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Physical activity and activity space in patients with pulmonary fibrosis not prescribed supplemental oxygen.

BMC Pulmonary Medicine 2017 November 24
BACKGROUND: Patients with pulmonary fibrosis (PF) have impaired quality of life, and research suggests that dyspnea and physical activity are primary drivers. As PF progresses, some patients notice the disease "shrinks their worlds". The objective of this study is to describe movement (both physical activity and activity space) in a cohort of patients with PF of various etiologies who have not been prescribed supplemental oxygen (O2 ).

METHODS: Subjects with PF not on supplemental O2 during the day were enrolled from across the U.S. from August 2013 to October 2015. At enrollment, each subject completed questionnaires and, for seven consecutive days, wore an accelerometer and GPS tracker.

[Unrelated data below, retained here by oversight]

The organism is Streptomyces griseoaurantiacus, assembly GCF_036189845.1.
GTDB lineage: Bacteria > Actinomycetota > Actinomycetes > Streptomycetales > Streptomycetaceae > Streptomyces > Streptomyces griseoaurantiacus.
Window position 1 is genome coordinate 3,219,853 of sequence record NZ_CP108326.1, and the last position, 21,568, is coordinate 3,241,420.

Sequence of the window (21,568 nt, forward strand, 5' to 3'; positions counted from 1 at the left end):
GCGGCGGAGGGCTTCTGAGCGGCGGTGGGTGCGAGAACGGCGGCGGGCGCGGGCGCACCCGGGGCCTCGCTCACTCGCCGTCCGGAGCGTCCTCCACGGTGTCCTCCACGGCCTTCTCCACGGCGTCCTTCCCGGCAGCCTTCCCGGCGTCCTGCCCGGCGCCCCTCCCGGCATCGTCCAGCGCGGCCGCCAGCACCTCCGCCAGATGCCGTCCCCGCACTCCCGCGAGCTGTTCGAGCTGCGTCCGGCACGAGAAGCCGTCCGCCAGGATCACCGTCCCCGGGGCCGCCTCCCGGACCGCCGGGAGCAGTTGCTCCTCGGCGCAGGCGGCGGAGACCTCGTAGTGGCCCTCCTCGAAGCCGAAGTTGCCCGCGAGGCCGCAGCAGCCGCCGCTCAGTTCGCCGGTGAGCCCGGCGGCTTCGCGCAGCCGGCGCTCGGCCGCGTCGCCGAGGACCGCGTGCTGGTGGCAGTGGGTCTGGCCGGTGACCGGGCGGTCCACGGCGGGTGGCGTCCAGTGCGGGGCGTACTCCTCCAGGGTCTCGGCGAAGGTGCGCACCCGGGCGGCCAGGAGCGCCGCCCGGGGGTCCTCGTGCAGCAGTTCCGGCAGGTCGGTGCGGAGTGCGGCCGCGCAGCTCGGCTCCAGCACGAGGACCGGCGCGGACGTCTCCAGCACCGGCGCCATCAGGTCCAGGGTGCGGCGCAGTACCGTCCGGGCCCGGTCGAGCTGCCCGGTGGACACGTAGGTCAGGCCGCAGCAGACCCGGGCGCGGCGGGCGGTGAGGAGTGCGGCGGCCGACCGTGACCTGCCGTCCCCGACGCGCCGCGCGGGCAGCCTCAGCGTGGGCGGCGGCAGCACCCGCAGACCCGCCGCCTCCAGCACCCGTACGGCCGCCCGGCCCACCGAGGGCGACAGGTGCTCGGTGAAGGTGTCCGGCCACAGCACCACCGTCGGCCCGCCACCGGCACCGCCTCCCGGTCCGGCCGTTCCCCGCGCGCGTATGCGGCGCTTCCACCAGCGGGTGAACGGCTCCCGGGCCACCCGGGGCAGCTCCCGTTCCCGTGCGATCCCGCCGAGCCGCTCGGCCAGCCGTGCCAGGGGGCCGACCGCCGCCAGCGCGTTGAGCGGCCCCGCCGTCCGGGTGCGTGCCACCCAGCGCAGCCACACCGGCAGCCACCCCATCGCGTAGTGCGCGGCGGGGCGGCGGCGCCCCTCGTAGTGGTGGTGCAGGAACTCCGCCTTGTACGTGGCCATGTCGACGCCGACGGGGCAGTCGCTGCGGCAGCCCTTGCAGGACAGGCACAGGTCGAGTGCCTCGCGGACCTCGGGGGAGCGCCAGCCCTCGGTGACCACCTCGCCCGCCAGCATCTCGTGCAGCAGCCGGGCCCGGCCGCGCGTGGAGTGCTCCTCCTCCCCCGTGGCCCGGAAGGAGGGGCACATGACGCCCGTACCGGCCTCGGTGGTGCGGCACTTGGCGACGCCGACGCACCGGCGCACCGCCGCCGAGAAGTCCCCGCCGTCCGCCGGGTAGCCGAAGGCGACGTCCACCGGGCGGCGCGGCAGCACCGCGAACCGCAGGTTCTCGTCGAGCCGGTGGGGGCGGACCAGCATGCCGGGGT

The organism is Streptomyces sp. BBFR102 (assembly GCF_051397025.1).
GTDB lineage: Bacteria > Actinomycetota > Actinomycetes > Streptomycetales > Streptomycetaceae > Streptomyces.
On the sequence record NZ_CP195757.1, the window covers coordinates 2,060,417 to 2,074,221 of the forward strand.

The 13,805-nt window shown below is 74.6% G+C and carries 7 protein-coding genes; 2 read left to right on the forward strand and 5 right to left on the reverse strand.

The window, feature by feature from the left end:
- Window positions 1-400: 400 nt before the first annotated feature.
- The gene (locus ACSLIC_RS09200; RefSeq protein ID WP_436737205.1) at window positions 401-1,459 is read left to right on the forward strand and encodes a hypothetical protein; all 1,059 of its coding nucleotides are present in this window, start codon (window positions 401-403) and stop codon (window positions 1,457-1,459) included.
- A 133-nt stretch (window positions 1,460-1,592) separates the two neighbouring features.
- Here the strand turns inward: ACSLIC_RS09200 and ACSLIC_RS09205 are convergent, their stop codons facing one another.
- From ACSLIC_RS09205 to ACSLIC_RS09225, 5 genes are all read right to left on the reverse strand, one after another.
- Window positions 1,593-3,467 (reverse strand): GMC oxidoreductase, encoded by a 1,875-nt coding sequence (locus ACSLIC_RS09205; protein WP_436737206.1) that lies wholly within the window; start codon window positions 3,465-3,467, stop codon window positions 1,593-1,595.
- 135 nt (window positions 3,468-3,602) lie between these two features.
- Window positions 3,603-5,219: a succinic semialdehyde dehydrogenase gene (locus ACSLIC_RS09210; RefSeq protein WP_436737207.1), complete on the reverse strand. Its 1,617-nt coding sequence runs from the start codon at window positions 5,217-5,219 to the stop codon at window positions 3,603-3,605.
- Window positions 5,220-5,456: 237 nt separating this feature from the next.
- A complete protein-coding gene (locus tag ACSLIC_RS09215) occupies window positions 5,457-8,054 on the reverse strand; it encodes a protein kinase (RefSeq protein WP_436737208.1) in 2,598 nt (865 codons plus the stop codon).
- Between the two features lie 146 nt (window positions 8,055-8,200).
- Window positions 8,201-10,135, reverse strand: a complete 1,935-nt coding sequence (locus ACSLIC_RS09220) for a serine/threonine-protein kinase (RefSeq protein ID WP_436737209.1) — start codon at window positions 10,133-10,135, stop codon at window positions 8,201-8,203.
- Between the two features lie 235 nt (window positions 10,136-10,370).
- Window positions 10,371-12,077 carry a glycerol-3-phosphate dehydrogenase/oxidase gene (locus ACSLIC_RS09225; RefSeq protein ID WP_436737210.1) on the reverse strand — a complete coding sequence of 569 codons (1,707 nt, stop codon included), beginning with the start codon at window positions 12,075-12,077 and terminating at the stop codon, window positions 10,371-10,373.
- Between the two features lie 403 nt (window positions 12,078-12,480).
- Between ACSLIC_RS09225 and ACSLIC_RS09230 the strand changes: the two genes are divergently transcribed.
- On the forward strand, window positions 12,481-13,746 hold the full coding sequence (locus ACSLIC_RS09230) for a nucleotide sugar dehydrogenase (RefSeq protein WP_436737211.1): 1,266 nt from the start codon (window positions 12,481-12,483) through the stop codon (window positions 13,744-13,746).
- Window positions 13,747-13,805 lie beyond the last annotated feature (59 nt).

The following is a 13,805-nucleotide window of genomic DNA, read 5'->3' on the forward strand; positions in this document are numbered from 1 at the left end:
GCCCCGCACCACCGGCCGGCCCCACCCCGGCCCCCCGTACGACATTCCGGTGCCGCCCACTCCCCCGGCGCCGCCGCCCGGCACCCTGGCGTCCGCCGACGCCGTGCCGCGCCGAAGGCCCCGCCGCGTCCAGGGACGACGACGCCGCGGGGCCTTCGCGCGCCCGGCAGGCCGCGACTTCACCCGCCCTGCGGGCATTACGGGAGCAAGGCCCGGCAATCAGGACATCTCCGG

RESULTS: One hundred ninety-four subjects had a confirmed diagnosis of PF and complete, analyzable GPS data. The cohort was predominantly male (56%), Caucasian (95%) and had idiopathic pulmonary fibrosis (30%) or connective tissue disease related-PF (31%). Subjects walked a median 7497 (interquartile range [IQR] 5766-9261) steps per day. Steps per day were correlated with symptoms and several quality of life domains. In a model controlling for age, body mass index, wrist- (vs. waist) worn accelerometer and percent predicted diffusing capacity (DLCO%), fatigue (beta coefficient = -51.5 ± 11.7, p < 0.0001) was an independent predictor of steps per day (model R2 =0.34).

CONCLUSIONS: Patients with PF, who have not been prescribed O2 for use during the day, have wide variability in their mobility. Day-to-day physical activity is related to several domains that impact quality of life, but GPS-derived activity space is not. Wearable data collection devices may be used to determine whether and how therapeutic interventions impact movement in PF patients.

TRIAL REGISTRATION: NCT01961362 . Registered 9 October, 2013.

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